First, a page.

After examining this community of walruses, I decided to return in my tracks. It was eleven o'clock, and if Captain Nemo found conditions favorable for taking his sights, I wanted to be present at the operation. But I held no hopes that the sun would make an appearance that day. It was hidden from our eyes by clouds squeezed together on the horizon. Apparently the jealous orb didn't want to reveal this inaccessible spot on the globe to any human being.

Yet I decided to return to the Nautilus. We went along a steep, narrow path that ran over the cliff's summit. By 11:30 we had arrived at our landing place. The beached skiff had brought the captain ashore. I spotted him standing on a chunk of basalt. His instruments were beside him. His eyes were focused on the northern horizon, along which the sun was sweeping in its extended arc.

I found a place near him and waited without speaking. Noon arrived, and just as on the day before, the sun didn't put in an appearance.

It was sheer bad luck. Our noon sights were still lacking. If we couldn't obtain them tomorrow, we would finally have to give up any hope of fixing our position.

In essence, it was precisely March 20. Tomorrow, the 21st, was the day of the equinox; the sun would disappear below the horizon for six months not counting refraction, and after its disappearance the long polar night would begin. Following the September equinox, the sun had emerged above the northerly horizon, rising in long spirals until December 21. At that time, the summer solstice of these southernmost districts, the sun had started back down, and tomorrow it would cast its last rays.

I shared my thoughts and fears with Captain Nemo.

"You're right, Professor Aronnax," he told me. "If I can't take the sun's altitude tomorrow, I won't be able to try again for another six months. But precisely because sailors' luck has led me into these seas on March 21, it will be easy to get our bearings if the noonday sun does appear before our eyes."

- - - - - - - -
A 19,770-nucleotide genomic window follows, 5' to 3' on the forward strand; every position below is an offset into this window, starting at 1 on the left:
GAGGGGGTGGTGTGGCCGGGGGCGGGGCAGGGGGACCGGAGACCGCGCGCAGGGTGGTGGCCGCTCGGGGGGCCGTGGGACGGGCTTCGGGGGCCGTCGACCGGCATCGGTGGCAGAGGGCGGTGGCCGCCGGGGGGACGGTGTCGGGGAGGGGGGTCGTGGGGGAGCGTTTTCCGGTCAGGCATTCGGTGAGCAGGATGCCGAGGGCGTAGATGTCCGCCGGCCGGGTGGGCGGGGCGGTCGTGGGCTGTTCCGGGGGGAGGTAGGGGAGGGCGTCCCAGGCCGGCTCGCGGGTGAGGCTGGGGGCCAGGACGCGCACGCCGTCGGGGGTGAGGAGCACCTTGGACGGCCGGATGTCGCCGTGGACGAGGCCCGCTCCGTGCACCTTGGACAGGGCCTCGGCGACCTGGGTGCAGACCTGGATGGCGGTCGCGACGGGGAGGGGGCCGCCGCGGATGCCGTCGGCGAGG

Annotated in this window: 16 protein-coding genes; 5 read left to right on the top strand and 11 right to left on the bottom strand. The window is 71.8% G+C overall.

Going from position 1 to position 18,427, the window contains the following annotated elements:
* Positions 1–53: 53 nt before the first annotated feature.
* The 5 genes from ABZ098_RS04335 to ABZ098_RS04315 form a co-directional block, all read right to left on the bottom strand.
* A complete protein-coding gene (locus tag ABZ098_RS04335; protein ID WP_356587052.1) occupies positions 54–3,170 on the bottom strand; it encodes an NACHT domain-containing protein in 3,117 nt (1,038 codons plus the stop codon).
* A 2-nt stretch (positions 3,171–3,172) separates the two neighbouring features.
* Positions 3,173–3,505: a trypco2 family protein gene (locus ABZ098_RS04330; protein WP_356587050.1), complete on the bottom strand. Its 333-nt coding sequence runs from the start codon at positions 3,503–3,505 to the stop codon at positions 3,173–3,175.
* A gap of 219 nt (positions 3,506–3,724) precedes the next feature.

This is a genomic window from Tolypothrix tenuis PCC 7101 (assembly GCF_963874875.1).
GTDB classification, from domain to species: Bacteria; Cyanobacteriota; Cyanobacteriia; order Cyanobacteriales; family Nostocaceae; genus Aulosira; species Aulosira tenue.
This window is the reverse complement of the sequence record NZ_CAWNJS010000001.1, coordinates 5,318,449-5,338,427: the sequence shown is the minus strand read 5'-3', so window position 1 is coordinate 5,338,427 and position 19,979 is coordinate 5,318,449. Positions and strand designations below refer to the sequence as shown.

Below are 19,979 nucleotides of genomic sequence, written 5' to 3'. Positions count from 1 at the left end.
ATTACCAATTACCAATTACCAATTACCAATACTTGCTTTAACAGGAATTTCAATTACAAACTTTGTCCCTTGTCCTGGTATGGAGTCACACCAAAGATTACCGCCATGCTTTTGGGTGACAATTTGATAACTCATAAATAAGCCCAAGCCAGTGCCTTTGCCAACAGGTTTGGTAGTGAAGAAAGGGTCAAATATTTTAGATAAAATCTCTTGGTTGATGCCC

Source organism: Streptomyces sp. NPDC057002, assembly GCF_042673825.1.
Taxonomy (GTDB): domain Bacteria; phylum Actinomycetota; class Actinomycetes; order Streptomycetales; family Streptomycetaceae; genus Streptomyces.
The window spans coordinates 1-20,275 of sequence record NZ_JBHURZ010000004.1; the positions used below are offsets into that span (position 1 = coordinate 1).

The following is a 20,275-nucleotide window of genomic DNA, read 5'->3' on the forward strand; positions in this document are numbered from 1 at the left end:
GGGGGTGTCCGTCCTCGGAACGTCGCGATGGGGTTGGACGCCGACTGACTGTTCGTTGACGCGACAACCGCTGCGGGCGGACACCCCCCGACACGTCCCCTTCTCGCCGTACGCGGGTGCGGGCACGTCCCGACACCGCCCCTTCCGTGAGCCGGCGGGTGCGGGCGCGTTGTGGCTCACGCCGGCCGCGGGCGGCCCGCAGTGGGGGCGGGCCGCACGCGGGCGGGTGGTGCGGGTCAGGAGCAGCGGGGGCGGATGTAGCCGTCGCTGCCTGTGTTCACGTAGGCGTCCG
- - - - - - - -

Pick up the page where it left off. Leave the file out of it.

"Why easy, captain?"

"Because when the orb of day sweeps in such long spirals, it's difficult to measure its exact altitude above the horizon, and our instruments are open to committing serious errors."

"Then what can you do?"

"I use only my chronometer," Captain Nemo answered me. "At noon tomorrow, March 21, if, after accounting for refraction, the sun's disk is cut exactly in half by the northern horizon, that will mean I'm at the South Pole."

"Right," I said. "Nevertheless, it isn't mathematically exact proof, because the equinox needn't fall precisely at noon."

"No doubt, sir, but the error will be under 100 meters, and that's close enough for us. Until tomorrow then."

Captain Nemo went back on board. Conseil and I stayed behind until five o'clock, surveying the beach, observing and studying. The only unusual object I picked up was an auk's egg of remarkable size, for which a collector would have paid more than 1,000 francs. Its cream-colored tint, plus the streaks and markings that decorated it like so many hieroglyphics, made it a rare trinket. I placed it in Conseil's hands, and holding it like precious porcelain from China, that cautious, sure-footed lad got it back to the Nautilus in one piece.

There I put this rare egg inside one of the glass cases in the museum. I ate supper, feasting with appetite on an excellent piece of seal liver whose flavor reminded me of pork. Then I went to bed; but not without praying, like a good Hindu, for the favors of the radiant orb.

The next day, March 21, bright and early at five o'clock in the morning, I climbed onto the platform. I found Captain Nemo there.

"The weather is clearing a bit," he told me. "I have high hopes. After breakfast we'll make our way ashore and choose an observation post."

This issue settled, I went to find Ned Land. I wanted to take him with me. The obstinate Canadian refused, and I could clearly see that his tight-lipped mood and his bad temper were growing by the day. Under the circumstances I ultimately wasn't sorry that he refused. In truth, there were too many seals ashore, and it would never do to expose this impulsive fisherman to such temptations.

Breakfast over, I made my way ashore. The Nautilus had gone a few more miles during the night. It lay well out, a good league from the coast, which was crowned by a sharp peak 400 to 500 meters high. In addition to me, the skiff carried Captain Nemo, two crewmen, and the instruments—in other words, a chronometer, a spyglass, and a barometer.